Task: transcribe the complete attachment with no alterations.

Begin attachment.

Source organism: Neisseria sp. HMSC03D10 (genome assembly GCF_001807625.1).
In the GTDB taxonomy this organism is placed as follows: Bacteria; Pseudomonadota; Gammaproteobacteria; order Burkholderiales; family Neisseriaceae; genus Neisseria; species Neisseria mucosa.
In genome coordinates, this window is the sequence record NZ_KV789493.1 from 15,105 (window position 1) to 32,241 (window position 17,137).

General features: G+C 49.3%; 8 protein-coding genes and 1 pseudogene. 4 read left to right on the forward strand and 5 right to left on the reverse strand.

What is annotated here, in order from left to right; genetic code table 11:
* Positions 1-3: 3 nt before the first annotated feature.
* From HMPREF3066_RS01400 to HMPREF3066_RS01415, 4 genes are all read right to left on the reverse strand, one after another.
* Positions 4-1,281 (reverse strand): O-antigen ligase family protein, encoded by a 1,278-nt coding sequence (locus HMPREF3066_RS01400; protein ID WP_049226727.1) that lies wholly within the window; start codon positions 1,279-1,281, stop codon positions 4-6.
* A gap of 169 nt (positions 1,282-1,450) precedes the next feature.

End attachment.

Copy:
Source organism: Neisseria sp. HMSC03D10 (genome assembly GCF_001807625.1).
In the GTDB taxonomy this organism is placed as follows: Bacteria; Pseudomonadota; Gammaproteobacteria; order Burkholderiales; family Neisseriaceae; genus Neisseria; species Neisseria mucosa.
In genome coordinates, this window is the sequence record NZ_KV789493.1 from 15,105 (window position 1) to 32,241 (window position 17,137).

General features: G+C 49.3%; 8 protein-coding genes and 1 pseudogene. 4 read left to right on the forward strand and 5 right to left on the reverse strand.

What is annotated here, in order from left to right; genetic code table 11:
* Positions 1-3: 3 nt before the first annotated feature.
* From HMPREF3066_RS01400 to HMPREF3066_RS01415, 4 genes are all read right to left on the reverse strand, one after another.
* Positions 4-1,281 (reverse strand): O-antigen ligase family protein, encoded by a 1,278-nt coding sequence (locus HMPREF3066_RS01400; protein ID WP_049226727.1) that lies wholly within the window; start codon positions 1,279-1,281, stop codon positions 4-6.
* A gap of 169 nt (positions 1,282-1,450) precedes the next feature.